It’s that time of year again – graduation is only a few short weeks away, and graduates are getting photoshoots to commemorate the occasion. But this year, it’s time to ditch the confetti once and for all.
Confetti, glitter and other decor might make your pictures look pretty, but they’re not so pretty when they’re left behind to litter the campus.
Everywhere you walk on campus in the month leading up to graduation, particularly around favorite photo spots like the fountain, the Fresno State sign and the library, are covered with debris from photoshoots.
“I’d like my school to have a relatively clean campus. I don’t want to be on my way to the library and see that my route is completely trashed in confetti,” said third-year sociology major Sarah Vang.
Joshua Bell, fourth-year music education major and Bulldog Marching Band president, is a “no-trace photographer” who is trying to keep campus clean while doing grad photoshoots. He does not allow confetti in his sessions.
“Any self-respecting photographer should frown upon their client popping a confetti cannon, releasing hundreds of little pieces of plastic onto our campus,” Bell said. “We have tours of high schoolers and potential future Bulldogs touring campus all of the time. What message are we sending them with a filthy campus? That’s definitely not Bulldog behavior.”
That’s what it comes down to: students are so proud to celebrate their accomplishment and their time at Fresno State that they’re willing to trash the campus they’re so excited to take photos in front of.
“How can someone be so proud to be a Fresno State graduate, paying professionals to take their pictures and flaunting their photos online, yet trash their school grounds so casually?” Vang said.
Especially concerning is that most confetti, particularly if it’s made out of plastic, metal or metallic paper, isn’t biodegradable. It’s not breaking down in the environment – it’s just going to sit around on the ground until someone else cleans the mess.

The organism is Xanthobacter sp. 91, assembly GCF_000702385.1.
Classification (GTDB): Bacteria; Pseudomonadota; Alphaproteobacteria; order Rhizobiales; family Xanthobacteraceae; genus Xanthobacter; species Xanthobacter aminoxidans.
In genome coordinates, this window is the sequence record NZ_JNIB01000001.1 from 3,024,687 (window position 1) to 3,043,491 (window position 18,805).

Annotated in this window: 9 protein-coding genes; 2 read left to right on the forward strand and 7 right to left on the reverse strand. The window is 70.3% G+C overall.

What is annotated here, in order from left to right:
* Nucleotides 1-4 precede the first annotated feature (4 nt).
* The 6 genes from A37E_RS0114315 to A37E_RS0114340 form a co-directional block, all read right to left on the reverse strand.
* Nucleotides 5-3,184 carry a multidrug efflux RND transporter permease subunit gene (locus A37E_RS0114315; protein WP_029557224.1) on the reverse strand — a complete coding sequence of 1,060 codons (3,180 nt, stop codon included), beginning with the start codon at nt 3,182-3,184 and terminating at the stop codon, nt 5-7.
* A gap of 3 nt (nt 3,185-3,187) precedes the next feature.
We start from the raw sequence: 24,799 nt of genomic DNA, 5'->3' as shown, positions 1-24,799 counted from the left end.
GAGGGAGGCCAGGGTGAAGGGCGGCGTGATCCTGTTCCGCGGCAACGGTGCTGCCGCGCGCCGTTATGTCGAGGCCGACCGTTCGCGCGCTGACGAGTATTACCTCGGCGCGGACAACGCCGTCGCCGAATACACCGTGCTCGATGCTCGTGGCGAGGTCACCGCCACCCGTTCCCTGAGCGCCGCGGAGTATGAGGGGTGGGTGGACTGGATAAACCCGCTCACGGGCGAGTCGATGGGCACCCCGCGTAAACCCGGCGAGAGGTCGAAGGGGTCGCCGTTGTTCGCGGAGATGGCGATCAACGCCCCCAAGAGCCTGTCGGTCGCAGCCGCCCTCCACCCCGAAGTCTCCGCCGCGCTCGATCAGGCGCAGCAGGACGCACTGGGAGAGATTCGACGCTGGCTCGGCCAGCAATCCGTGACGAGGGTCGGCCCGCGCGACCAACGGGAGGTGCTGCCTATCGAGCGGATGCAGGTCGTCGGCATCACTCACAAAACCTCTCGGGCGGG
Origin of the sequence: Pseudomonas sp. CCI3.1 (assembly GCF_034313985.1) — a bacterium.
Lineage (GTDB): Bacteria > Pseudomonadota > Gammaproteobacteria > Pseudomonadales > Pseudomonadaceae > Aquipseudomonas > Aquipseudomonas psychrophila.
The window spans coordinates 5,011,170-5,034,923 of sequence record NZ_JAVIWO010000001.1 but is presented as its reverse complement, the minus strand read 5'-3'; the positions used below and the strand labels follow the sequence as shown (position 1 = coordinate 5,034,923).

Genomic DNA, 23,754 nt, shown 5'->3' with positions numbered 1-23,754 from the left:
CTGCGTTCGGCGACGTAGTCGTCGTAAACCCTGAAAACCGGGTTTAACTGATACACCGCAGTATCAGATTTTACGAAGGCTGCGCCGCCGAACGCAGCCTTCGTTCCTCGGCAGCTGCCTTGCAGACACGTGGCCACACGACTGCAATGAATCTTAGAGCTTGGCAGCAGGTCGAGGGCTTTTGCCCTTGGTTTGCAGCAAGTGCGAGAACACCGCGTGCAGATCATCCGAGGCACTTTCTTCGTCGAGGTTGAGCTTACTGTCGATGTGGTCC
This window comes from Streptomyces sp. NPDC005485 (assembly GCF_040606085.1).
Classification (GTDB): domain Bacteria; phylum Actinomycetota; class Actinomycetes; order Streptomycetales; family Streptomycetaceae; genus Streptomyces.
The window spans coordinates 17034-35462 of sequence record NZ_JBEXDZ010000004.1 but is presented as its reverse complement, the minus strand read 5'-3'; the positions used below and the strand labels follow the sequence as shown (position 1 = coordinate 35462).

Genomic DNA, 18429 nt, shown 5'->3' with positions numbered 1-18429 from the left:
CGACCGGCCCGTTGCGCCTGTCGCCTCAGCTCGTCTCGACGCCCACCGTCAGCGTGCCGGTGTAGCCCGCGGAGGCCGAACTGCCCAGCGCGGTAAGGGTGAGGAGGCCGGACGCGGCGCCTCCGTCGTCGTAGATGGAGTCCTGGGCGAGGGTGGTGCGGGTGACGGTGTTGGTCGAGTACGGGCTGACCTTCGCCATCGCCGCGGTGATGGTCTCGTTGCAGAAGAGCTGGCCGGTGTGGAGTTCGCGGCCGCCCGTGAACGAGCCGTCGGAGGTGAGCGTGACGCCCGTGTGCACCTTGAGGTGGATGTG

The same materials that make confetti nonbiodegradable could also make it toxic to any animals that make their way onto campus.
“Just think of all the animals on Fresno State’s campus, specifically the squirrels. What if these squirrels eat these tiny plastic pieces, choke and die? It’s distasteful,” Bell said.
If you’re a proud Bulldog about to graduate, Bell suggested using some eco-friendly alternatives to confetti for upcoming photoshoots.
“Use the biodegradable, rice paper confetti that disintegrates when it hits water. Or just have your photographer use an overlay of confetti, it’s incredibly simple,” Bell said.
Other options include flower petals, bubbles or hole punching leaves.
But if you insist on using confetti, the least you can do is clean it up when you’re done with your photos.
“Students can use confetti for their grad photos, but they must pick up the mess after they’re done with their photoshoots,” said fifth-year liberal studies major Brian Barreras-Gomez, who recently highlighted the confetti litter around campus on Facebook.
Leaving behind the mess can make it harder for other students trying to take photos celebrating their graduation, Barreras-Gomez pointed out.
“They must leave the spot clean so that other people can do their photo sessions, too. If they can’t clean up the confetti mess, they shouldn’t do photo sessions in the future,” he said.
So Bulldogs, go ahead and celebrate your accomplishments, and get some photos to prove it. But don’t trash the campus while you do it.